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Critical comparison and examination of the language used by George W. Bush and Urban II to declare the ‘war on terror’ and the first crusade

Essay 2011 14 Seiten

Medien / Kommunikation - Medien und Politik, Pol. Kommunikation



1. Introduction

2. Propaganda Techniques and Speech Patterns
2.1. Addressing the Population
2.1.1. Faulty Cause and Effect
2.1.2. Bandwagon
2.1.3. Transfer
2.1.4. Appeal to Unity
2.1.5. Appeal to authority
2.1.6. Appeal to Emotion
2.2. Speaking about the enemy
2.2.1. Name Calling
2.3. General techniques
2.3.1. Symbolism
2.3.2. Either/or Fallacy
2.3.3. Glittering Generalities

3.0. Conclusion

4.0. Appendix
4.1. Bibliography

1.0. Introduction

I chose this introduction for my comparison and examination because it shows in a good way, how similar the speech patterns of leaders, who are separated by nearly a millennium, can still be. With this essay I want to find out, whether there are more similarities in the declarations of war of those two powerful leaders. If so, I want to compare the propaganda methods they employed, and elaborate what their intention to use them was. I will separate between the speech that is directed towards the audience, the words that describe the enemy, and the general techniques that are used to bring people to action.

I will look at the five major speeches that George Bush gave from the terrorist attacks of 9/11 until the declaration of war against Afghanistan. Concerning Urban, I will examine five different surviving versions of his speech at the Council of Clermont in 1095. The authenticity of these five versions, which all stem from different chroniclers, is disputed among historians. Yet, most agree that there are also congruities that appear in all the different versions. And even if the words handed down to us are not all Urban’s II, they still show the effect his speech had on the chroniclers and therefore figuratively on the people.

2.0. Propaganda Techniques and Speech Patterns

2.1. Addressing the Population

2.1.1. Faulty Cause and Effect

This technique is used to construct a connection between two terms, which need not necessarily be mutually dependent. It suggests that when B follows A, A must cause B (McDonald 2003). With this technique, it becomes easy, to blame people who have committed a crime, of another one. As the perpetrators have already proven to be morally corrupt, people are more willing to believe that they are guilty of other crimes as well.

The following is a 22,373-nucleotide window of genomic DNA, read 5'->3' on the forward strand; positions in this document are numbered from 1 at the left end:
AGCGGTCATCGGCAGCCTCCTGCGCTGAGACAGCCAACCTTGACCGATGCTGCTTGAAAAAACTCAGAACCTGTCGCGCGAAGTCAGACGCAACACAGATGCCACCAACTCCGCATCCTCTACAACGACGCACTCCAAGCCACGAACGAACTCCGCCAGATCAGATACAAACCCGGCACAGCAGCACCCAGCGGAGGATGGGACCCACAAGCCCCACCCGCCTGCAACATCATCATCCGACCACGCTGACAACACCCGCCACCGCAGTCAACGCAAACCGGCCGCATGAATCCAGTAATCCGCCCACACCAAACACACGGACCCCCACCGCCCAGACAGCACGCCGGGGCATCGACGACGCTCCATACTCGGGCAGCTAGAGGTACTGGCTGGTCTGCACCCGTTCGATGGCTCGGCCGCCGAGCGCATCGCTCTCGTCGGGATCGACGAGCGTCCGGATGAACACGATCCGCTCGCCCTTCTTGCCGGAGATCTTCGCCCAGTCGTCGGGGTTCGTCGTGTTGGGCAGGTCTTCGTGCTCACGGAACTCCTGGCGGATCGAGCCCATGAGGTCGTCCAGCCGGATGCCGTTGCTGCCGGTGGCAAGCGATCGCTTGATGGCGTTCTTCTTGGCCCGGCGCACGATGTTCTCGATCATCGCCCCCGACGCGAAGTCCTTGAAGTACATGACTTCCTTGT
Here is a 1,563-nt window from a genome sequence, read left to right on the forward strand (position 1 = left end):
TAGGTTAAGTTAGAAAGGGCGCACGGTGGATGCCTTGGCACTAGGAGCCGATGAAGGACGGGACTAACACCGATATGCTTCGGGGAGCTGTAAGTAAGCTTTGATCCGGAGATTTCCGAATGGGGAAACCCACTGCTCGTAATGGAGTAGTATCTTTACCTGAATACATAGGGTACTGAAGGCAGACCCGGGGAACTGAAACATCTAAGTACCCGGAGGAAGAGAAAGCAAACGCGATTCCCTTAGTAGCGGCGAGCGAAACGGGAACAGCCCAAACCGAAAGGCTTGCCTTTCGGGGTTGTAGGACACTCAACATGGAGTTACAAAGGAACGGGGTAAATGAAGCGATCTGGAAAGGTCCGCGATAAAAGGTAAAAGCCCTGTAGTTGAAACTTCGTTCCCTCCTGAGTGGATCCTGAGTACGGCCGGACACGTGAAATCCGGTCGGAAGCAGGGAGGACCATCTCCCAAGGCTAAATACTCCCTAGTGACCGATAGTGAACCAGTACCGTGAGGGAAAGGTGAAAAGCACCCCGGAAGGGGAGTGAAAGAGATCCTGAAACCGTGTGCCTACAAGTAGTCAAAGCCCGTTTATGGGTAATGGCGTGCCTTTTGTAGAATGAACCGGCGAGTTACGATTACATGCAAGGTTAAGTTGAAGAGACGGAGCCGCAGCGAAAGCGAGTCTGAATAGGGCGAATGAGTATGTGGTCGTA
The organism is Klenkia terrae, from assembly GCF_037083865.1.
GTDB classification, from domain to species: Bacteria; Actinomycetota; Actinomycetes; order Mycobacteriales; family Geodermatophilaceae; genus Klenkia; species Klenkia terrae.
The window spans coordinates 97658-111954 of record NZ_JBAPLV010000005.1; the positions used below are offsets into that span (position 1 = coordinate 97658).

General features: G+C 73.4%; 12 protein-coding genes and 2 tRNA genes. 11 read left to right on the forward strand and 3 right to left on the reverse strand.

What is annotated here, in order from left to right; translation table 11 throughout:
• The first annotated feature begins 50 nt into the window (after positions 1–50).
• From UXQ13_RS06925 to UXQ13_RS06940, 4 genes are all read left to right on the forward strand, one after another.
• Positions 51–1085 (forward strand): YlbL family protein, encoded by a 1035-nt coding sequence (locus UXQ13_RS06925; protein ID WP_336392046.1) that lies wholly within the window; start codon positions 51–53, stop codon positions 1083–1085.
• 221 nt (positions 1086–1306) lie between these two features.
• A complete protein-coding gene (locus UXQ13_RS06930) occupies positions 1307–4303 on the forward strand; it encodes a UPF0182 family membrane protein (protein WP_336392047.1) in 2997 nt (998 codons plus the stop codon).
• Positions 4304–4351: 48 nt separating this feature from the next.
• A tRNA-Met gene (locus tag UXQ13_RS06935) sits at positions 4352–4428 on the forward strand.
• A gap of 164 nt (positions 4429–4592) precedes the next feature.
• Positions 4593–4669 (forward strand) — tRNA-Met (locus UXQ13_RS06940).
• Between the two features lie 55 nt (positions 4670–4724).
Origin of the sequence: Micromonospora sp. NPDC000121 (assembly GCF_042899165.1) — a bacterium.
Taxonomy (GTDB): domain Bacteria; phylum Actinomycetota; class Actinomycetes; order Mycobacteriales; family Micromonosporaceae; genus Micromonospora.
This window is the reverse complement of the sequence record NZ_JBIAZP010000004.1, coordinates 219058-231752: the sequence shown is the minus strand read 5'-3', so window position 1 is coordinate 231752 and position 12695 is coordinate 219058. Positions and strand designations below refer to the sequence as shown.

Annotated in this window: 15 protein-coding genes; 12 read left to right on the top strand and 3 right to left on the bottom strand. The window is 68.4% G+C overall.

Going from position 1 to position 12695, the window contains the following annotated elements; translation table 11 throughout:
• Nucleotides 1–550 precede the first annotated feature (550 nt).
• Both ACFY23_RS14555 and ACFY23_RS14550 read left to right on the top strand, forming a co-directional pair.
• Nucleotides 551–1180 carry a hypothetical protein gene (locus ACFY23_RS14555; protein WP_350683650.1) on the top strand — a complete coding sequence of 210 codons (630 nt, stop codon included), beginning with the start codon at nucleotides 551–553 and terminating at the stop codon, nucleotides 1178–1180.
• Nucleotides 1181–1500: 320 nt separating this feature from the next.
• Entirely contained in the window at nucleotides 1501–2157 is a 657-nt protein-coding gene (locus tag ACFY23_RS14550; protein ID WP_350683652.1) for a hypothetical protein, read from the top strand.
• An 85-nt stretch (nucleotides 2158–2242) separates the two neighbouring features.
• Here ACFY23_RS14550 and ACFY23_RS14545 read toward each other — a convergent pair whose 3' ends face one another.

Bush says about the 9/11 terrorists that "the depth of their hatred is equalled by the madness of the destruction they design" and thereby "reflect[s] the widely held belief that they must be mentally unbalanced or psychologically ill to engage in such behaviour" (Jackson 2005:62). With this statement, he not only outlaws the “mad” terrorists, but also frees his audience from pondering about their motives

Pope Urban II uses a similar rhetoric figure. He preaches to the Franks that their land is too small and that "hence it is that you murder one another" (Halsall 1997). Once having explained the (probably wrong) reasons for their self-destructive violence, he tells them how to deal with their aggressiveness instead: "It is a lesser evil to brandish your swords against Saracens; indeed, it is a good thing, since it is charity to lay down your lives for your brothers" (Throop 2005:115).

2.1.2. Bandwagon

This rhetorical figure is used to persuade the individual to follow the crowd by taking advantage of the human desire to be on the winning side instead of being isolated and lonely. People are encouraged to join a mass movement by being assured that a large group of people cannot be wrong (McDonald op cit).

The US-President assures his citizens of the legality of the ‘War on Terror’ by letting them know that "we ask every nation to join us (…) The United States is grateful that many nations and many international organizations have already responded -- with sympathy and with support" (The White House op cit).

Urban II uses the same means, although slightly altered, to enthral his audience. But instead of making his audience jump on the bandwagon, he reveals to them what would happen if they would not join:

"If anyone, after receiving this emblem, or after taking openly this vow, should shrink from his good intent through base change of heart, or any affection for his parents, he should be regarded an outlaw forever, unless he repented and again undertook whatever of his pledge he had omitted“(Halsall op cit)

2.1.3. Transfer

By employing this technique, the approval or the authority of a respected person or symbol is used to lend credibility and importance to something the speaker wants to achieve (McDonald op cit).

Bush ensures this by citing a legendary US-President, thereby conjuring up memories of the glory, but also the hardship of the Second World War: "Today, we feel what Franklin Roosevelt called ‘the warm courage of national unity’ (...) And this unity against terror is now extending across the world" (The White House op cit).